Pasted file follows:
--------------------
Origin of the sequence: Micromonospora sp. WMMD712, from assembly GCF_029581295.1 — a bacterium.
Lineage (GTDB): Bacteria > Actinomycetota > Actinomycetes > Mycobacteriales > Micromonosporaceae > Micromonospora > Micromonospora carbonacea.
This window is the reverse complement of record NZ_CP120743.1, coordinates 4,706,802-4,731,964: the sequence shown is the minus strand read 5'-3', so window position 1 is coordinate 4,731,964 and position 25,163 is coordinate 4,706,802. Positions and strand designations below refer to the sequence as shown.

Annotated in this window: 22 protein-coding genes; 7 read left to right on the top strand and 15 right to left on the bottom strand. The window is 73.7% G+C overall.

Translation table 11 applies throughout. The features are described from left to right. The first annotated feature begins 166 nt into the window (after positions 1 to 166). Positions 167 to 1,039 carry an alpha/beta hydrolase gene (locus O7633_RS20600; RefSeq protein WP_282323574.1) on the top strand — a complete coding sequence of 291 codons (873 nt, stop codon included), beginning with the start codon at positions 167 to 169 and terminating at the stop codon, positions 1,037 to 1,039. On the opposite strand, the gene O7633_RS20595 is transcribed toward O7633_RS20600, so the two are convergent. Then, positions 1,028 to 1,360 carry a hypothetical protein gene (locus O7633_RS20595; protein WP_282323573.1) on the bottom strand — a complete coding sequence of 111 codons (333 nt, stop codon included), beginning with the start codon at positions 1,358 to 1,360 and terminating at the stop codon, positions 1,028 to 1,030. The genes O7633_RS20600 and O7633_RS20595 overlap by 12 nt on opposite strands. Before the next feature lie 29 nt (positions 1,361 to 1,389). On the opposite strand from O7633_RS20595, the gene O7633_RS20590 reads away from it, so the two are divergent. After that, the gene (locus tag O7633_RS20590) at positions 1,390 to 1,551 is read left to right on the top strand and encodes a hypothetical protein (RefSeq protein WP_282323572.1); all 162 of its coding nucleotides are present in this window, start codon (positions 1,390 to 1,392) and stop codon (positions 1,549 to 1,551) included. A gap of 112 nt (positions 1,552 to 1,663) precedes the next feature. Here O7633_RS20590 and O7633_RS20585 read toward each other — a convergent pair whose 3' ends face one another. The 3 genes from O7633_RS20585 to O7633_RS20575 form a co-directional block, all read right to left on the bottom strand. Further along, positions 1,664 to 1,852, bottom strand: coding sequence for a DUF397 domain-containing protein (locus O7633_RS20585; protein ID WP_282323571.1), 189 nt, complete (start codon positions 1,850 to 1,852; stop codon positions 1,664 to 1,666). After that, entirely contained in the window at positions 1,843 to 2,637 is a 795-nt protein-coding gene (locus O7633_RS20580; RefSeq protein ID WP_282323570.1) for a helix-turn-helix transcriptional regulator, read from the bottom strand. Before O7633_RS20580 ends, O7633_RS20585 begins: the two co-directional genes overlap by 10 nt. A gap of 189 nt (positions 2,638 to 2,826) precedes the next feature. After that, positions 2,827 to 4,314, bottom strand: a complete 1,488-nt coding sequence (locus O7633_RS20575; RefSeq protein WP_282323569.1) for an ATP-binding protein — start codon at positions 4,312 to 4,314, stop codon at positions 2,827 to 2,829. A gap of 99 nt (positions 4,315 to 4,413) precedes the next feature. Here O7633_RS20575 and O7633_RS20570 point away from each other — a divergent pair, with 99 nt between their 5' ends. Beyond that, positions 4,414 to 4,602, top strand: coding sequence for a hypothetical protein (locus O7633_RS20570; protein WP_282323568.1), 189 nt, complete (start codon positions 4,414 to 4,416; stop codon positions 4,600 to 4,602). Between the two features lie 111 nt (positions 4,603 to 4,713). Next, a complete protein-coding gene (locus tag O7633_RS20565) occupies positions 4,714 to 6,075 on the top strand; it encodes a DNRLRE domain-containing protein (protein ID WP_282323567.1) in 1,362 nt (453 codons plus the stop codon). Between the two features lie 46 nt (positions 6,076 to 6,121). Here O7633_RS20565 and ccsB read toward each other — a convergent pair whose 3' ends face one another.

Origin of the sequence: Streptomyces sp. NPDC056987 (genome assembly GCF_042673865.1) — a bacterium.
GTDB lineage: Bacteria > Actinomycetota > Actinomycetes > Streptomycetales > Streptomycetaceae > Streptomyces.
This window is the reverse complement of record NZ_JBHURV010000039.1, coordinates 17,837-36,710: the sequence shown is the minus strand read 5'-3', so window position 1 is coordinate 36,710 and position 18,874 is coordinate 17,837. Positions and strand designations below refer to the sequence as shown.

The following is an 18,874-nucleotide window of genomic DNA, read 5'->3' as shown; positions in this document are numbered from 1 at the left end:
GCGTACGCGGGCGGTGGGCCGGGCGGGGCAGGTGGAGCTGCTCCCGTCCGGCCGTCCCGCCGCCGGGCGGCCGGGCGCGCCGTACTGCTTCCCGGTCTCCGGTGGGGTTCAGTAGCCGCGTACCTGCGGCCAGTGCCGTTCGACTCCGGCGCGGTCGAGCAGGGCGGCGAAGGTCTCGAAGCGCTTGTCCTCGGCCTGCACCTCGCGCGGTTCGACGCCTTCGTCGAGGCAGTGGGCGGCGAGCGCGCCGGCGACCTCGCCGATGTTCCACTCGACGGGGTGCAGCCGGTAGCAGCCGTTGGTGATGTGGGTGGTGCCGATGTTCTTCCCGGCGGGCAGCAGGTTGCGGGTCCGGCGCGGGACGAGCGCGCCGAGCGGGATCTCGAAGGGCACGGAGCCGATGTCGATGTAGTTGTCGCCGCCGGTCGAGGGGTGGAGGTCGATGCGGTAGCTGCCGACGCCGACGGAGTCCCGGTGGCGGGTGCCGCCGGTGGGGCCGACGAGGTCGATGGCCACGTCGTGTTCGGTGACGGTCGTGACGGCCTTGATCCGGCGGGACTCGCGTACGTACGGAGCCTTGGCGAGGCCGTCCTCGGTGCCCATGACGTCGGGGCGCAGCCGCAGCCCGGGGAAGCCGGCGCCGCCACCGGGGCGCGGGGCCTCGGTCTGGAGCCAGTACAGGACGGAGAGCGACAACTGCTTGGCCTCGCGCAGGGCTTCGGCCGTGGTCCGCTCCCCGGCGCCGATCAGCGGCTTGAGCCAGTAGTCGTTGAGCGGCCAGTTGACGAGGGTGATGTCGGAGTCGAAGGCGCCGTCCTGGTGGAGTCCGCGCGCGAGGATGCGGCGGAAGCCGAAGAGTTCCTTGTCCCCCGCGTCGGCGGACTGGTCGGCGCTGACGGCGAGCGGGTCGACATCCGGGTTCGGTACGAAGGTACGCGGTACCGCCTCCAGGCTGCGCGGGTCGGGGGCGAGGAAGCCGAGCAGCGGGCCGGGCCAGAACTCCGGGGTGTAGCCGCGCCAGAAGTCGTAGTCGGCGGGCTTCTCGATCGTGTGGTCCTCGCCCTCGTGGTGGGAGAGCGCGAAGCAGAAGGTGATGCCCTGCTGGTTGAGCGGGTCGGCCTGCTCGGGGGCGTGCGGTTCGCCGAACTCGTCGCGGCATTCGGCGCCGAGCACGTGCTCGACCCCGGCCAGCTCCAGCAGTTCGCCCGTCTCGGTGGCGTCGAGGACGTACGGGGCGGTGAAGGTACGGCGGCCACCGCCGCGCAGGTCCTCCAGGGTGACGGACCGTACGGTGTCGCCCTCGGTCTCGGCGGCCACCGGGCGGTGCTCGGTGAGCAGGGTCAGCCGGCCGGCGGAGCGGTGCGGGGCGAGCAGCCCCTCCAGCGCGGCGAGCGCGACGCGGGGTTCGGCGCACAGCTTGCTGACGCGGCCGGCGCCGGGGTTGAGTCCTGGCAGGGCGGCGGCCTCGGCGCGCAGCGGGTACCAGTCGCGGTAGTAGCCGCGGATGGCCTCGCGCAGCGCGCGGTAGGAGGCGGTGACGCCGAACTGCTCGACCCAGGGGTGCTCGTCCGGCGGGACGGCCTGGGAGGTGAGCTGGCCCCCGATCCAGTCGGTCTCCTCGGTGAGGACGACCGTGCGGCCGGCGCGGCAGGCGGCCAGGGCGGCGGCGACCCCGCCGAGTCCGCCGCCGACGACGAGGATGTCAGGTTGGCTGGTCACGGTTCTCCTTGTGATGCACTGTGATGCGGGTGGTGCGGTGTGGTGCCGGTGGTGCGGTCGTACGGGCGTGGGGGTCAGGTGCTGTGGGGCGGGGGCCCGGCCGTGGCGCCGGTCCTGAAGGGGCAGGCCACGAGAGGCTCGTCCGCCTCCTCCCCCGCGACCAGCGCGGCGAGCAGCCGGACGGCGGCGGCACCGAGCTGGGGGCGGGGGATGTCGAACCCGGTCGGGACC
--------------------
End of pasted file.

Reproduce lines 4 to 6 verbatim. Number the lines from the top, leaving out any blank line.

Annotated in this window: 22 protein-coding genes; 7 read left to right on the top strand and 15 right to left on the bottom strand. The window is 73.7% G+C overall.

Translation table 11 applies throughout. The features are described from left to right. The first annotated feature begins 166 nt into the window (after positions 1 to 166). Positions 167 to 1,039 carry an alpha/beta hydrolase gene (locus O7633_RS20600; RefSeq protein WP_282323574.1) on the top strand — a complete coding sequence of 291 codons (873 nt, stop codon included), beginning with the start codon at positions 167 to 169 and terminating at the stop codon, positions 1,037 to 1,039. On the opposite strand, the gene O7633_RS20595 is transcribed toward O7633_RS20600, so the two are convergent. Then, positions 1,028 to 1,360 carry a hypothetical protein gene (locus O7633_RS20595; protein WP_282323573.1) on the bottom strand — a complete coding sequence of 111 codons (333 nt, stop codon included), beginning with the start codon at positions 1,358 to 1,360 and terminating at the stop codon, positions 1,028 to 1,030. The genes O7633_RS20600 and O7633_RS20595 overlap by 12 nt on opposite strands. Before the next feature lie 29 nt (positions 1,361 to 1,389). On the opposite strand from O7633_RS20595, the gene O7633_RS20590 reads away from it, so the two are divergent. After that, the gene (locus tag O7633_RS20590) at positions 1,390 to 1,551 is read left to right on the top strand and encodes a hypothetical protein (RefSeq protein WP_282323572.1); all 162 of its coding nucleotides are present in this window, start codon (positions 1,390 to 1,392) and stop codon (positions 1,549 to 1,551) included. A gap of 112 nt (positions 1,552 to 1,663) precedes the next feature. Here O7633_RS20590 and O7633_RS20585 read toward each other — a convergent pair whose 3' ends face one another. The 3 genes from O7633_RS20585 to O7633_RS20575 form a co-directional block, all read right to left on the bottom strand. Further along, positions 1,664 to 1,852, bottom strand: coding sequence for a DUF397 domain-containing protein (locus O7633_RS20585; protein ID WP_282323571.1), 189 nt, complete (start codon positions 1,850 to 1,852; stop codon positions 1,664 to 1,666). After that, entirely contained in the window at positions 1,843 to 2,637 is a 795-nt protein-coding gene (locus O7633_RS20580; RefSeq protein ID WP_282323570.1) for a helix-turn-helix transcriptional regulator, read from the bottom strand. Before O7633_RS20580 ends, O7633_RS20585 begins: the two co-directional genes overlap by 10 nt. A gap of 189 nt (positions 2,638 to 2,826) precedes the next feature. After that, positions 2,827 to 4,314, bottom strand: a complete 1,488-nt coding sequence (locus O7633_RS20575; RefSeq protein WP_282323569.1) for an ATP-binding protein — start codon at positions 4,312 to 4,314, stop codon at positions 2,827 to 2,829. A gap of 99 nt (positions 4,315 to 4,413) precedes the next feature. Here O7633_RS20575 and O7633_RS20570 point away from each other — a divergent pair, with 99 nt between their 5' ends. Beyond that, positions 4,414 to 4,602, top strand: coding sequence for a hypothetical protein (locus O7633_RS20570; protein WP_282323568.1), 189 nt, complete (start codon positions 4,414 to 4,416; stop codon positions 4,600 to 4,602). Between the two features lie 111 nt (positions 4,603 to 4,713). Next, a complete protein-coding gene (locus tag O7633_RS20565) occupies positions 4,714 to 6,075 on the top strand; it encodes a DNRLRE domain-containing protein (protein ID WP_282323567.1) in 1,362 nt (453 codons plus the stop codon). Between the two features lie 46 nt (positions 6,076 to 6,121). Here O7633_RS20565 and ccsB read toward each other — a convergent pair whose 3' ends face one another.

Origin of the sequence: Streptomyces sp. NPDC056987 (genome assembly GCF_042673865.1) — a bacterium.